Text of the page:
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What does a generosity initiative do for your church, really?

In 20201, churches all around the country will turn the corner from a pandemic and get to raise money for exciting projects. They’ll take on new construction projects, purchase a new property, pay off millions in debts, grow their ministries, or hire new staff members for exciting opportunities. Fortunately for me, I’ll get to play a role in a few of those churches and help them live out their God-inspired vision.

Now there’s an obvious reason for generating monies for a project. But what about the other outcomes that come with a capital campaign, one fund, operating budget, or generosity coaching?

Here are 5 things that churches can experience when they go through the process of accelerating their generosity in a generosity initiative:

1. The pastor can become more confident when talking about money.

Out of ten pastors, maybe one will enjoy or feel confident preaching/teaching about money. It is no secret that preaching about money is difficult. But as a leader, it feels good to have a successful campaign under your belt, and the experience can definitely bring confidence on teaching the subject the next time around.

2. The congregation can relax when the pastor talks about money.

When your pastor feels more confident, they will most likely do a much better job relating to their congregation and preaching about money. Walls come down and attendance doesn’t drop during the next topical series around finances. In fact, it is usually the opposite. Those who attend church will say finances are not something they want to discuss on Sunday mornings until they experience the change that generosity makes in their own lives.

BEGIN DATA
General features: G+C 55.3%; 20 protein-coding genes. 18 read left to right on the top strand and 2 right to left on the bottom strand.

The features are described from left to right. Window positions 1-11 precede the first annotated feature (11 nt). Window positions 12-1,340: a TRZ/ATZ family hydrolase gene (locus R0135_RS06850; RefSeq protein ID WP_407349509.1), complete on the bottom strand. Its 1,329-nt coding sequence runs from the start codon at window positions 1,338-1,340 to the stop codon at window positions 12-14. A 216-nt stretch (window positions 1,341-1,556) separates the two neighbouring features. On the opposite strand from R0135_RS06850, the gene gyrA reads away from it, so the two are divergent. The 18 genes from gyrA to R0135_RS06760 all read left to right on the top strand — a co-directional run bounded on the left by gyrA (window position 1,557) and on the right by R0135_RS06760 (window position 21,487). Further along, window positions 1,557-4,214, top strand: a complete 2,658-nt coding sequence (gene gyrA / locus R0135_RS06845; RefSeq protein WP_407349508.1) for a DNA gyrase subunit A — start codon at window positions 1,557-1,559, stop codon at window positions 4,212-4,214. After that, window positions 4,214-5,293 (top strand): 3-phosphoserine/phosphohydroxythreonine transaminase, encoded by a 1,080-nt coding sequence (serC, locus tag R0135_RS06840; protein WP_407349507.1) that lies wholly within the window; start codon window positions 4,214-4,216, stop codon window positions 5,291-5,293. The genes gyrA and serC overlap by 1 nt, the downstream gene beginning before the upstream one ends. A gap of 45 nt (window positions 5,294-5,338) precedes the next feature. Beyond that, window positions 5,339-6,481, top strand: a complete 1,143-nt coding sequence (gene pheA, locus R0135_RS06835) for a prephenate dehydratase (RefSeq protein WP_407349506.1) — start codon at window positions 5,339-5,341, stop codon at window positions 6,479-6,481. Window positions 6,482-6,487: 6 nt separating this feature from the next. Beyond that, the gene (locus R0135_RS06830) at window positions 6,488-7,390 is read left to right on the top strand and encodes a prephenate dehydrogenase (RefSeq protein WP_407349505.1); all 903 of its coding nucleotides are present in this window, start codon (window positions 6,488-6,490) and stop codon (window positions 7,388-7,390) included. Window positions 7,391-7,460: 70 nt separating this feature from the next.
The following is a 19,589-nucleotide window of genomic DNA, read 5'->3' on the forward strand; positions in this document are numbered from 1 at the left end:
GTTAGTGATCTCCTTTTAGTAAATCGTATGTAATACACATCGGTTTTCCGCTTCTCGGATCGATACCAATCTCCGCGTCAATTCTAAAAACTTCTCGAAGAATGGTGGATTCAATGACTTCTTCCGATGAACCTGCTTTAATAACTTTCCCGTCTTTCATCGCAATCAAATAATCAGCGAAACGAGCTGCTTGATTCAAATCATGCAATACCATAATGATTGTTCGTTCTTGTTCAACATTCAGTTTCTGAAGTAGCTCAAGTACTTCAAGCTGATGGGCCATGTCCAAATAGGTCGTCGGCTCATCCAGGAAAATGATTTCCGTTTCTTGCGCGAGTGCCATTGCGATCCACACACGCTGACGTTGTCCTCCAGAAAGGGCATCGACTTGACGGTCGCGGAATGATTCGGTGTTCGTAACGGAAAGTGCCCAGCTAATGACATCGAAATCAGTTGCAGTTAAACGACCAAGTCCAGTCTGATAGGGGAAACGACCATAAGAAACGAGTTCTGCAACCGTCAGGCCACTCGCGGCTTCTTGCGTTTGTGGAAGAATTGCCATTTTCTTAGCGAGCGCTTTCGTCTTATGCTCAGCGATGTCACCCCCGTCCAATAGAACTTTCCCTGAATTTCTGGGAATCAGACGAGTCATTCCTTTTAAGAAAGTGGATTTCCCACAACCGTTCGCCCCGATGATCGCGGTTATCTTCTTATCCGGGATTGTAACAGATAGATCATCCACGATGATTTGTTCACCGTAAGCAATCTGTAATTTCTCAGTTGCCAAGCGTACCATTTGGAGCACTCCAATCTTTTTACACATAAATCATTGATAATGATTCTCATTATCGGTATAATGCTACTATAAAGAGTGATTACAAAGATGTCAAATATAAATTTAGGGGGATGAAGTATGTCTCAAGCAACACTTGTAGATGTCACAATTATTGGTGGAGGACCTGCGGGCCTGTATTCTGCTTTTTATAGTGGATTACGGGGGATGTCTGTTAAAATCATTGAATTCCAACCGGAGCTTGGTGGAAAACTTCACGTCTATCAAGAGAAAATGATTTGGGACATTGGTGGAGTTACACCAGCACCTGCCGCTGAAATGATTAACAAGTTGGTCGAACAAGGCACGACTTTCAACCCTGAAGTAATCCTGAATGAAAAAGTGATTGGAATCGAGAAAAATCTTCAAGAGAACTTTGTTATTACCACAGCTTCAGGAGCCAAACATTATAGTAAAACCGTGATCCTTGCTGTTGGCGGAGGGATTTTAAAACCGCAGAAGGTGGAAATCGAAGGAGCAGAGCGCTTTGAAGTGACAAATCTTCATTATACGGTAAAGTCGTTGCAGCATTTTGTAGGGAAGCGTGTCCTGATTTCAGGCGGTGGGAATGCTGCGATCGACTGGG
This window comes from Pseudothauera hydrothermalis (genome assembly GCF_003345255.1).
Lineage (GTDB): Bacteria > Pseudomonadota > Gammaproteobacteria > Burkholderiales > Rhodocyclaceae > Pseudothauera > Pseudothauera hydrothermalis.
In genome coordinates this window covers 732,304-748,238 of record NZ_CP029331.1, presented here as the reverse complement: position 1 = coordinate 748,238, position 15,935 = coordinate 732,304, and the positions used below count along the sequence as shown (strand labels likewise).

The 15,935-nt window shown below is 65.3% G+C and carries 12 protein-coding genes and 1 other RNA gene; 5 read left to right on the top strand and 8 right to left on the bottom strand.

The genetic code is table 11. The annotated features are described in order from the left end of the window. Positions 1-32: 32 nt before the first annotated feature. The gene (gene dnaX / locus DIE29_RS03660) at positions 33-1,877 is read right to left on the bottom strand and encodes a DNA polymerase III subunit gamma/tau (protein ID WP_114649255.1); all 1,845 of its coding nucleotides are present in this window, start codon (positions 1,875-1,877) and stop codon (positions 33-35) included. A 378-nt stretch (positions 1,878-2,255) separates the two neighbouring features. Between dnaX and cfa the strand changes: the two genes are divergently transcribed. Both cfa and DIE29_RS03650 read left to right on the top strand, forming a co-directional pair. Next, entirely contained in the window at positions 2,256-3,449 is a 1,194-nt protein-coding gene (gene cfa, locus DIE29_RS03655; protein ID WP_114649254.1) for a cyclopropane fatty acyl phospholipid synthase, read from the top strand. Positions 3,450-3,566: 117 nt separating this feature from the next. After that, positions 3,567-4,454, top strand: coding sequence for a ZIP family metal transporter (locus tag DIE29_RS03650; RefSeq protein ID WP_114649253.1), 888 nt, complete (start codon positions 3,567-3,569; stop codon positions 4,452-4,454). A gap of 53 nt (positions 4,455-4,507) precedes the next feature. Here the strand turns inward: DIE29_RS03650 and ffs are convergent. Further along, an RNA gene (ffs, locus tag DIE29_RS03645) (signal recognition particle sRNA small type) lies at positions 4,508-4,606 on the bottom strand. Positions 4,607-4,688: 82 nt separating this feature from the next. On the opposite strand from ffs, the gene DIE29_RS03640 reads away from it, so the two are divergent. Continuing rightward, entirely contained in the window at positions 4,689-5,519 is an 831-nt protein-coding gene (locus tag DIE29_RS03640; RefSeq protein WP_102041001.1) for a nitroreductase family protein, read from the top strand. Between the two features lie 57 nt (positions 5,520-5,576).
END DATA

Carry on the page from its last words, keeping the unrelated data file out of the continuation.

3. The congregation can benefit not only from giving to their church but how they handle the rest of their budget, too.

U.S. Bank did a study and found that only about one in three households use a budget. Those families are attending your church and they are in your pews. A big generosity initiative such as giving to a capital campaign or building project might just be the thing they need to help them get serious about their finances.

“My wife and I had a budget, but we got a lot more serious about it when we felt called to give to our church over and above. We’ve experienced serious blessings because of it." - Kevin, a millennial from a church I worked with.

4. The newfound enthusiasm for living and giving generously often continues well after the campaign is over.

Once your congregation has experienced generosity in new ways, they will know that they really can give more and trust God in bigger ways than they previously anticipated. A generosity initiative is not just about raising funds for a building; it is about showing people the next step in the generosity journey they can take in handling their finances over to God.

5. The church’s leadership can have healthier crucial conversations regarding finances.

Maybe leadership has experienced frustrating conversations around the budget or where money is spent. With some proper coaching through an initiative, your leadership teams can be empowered with a new insight to leading those difficult decisions. These teams can gain wisdom regarding generosity, stewardship, and trusting God with the budget.

Now there’s an obvious reason for generating monies for a project. But what about the other outcomes that come with a capital campaign, one fund, operating budget, or generosity coaching?

The prayer for me is that through your generosity initiative that your God-inspired vision will be funded. The rewarding part about a generosity initiative is that oftentimes that isn’t the only prayer that is answered.

Are you revving up for a capital campaign? Be on the lookout for these 5 outcomes. Going through a capital campaign at your church will have spiritual implications.

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